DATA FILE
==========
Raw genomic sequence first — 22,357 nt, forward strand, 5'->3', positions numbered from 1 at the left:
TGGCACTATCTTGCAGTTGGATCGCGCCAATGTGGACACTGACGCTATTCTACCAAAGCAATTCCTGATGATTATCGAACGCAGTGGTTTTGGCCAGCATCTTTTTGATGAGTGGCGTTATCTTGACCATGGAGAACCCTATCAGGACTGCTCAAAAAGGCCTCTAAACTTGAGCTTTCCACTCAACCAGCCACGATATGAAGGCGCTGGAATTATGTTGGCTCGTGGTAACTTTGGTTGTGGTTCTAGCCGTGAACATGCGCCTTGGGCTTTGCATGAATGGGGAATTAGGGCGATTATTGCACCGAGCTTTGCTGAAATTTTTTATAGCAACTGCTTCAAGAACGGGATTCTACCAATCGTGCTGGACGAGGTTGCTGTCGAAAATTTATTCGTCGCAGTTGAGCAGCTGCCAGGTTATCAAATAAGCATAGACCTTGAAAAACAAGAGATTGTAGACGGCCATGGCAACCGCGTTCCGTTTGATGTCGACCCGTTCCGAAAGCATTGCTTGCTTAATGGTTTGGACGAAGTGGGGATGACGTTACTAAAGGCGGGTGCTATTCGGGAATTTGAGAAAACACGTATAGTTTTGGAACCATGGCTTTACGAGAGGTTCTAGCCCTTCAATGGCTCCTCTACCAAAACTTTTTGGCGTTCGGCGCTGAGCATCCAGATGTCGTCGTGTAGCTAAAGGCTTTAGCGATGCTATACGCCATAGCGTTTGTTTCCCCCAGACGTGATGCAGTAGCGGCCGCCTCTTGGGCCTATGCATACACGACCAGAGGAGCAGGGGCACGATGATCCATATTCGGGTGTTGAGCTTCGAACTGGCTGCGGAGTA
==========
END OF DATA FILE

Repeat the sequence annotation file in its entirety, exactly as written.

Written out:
Raw genomic sequence first — 22,357 nt, forward strand, 5'->3', positions numbered from 1 at the left:
TGGCACTATCTTGCAGTTGGATCGCGCCAATGTGGACACTGACGCTATTCTACCAAAGCAATTCCTGATGATTATCGAACGCAGTGGTTTTGGCCAGCATCTTTTTGATGAGTGGCGTTATCTTGACCATGGAGAACCCTATCAGGACTGCTCAAAAAGGCCTCTAAACTTGAGCTTTCCACTCAACCAGCCACGATATGAAGGCGCTGGAATTATGTTGGCTCGTGGTAACTTTGGTTGTGGTTCTAGCCGTGAACATGCGCCTTGGGCTTTGCATGAATGGGGAATTAGGGCGATTATTGCACCGAGCTTTGCTGAAATTTTTTATAGCAACTGCTTCAAGAACGGGATTCTACCAATCGTGCTGGACGAGGTTGCTGTCGAAAATTTATTCGTCGCAGTTGAGCAGCTGCCAGGTTATCAAATAAGCATAGACCTTGAAAAACAAGAGATTGTAGACGGCCATGGCAACCGCGTTCCGTTTGATGTCGACCCGTTCCGAAAGCATTGCTTGCTTAATGGTTTGGACGAAGTGGGGATGACGTTACTAAAGGCGGGTGCTATTCGGGAATTTGAGAAAACACGTATAGTTTTGGAACCATGGCTTTACGAGAGGTTCTAGCCCTTCAATGGCTCCTCTACCAAAACTTTTTGGCGTTCGGCGCTGAGCATCCAGATGTCGTCGTGTAGCTAAAGGCTTTAGCGATGCTATACGCCATAGCGTTTGTTTCCCCCAGACGTGATGCAGTAGCGGCCGCCTCTTGGGCCTATGCATACACGACCAGAGGAGCAGGGGCACGATGATCCATATTCGGGTGTTGAGCTTCGAACTGGCTGCGGAGTA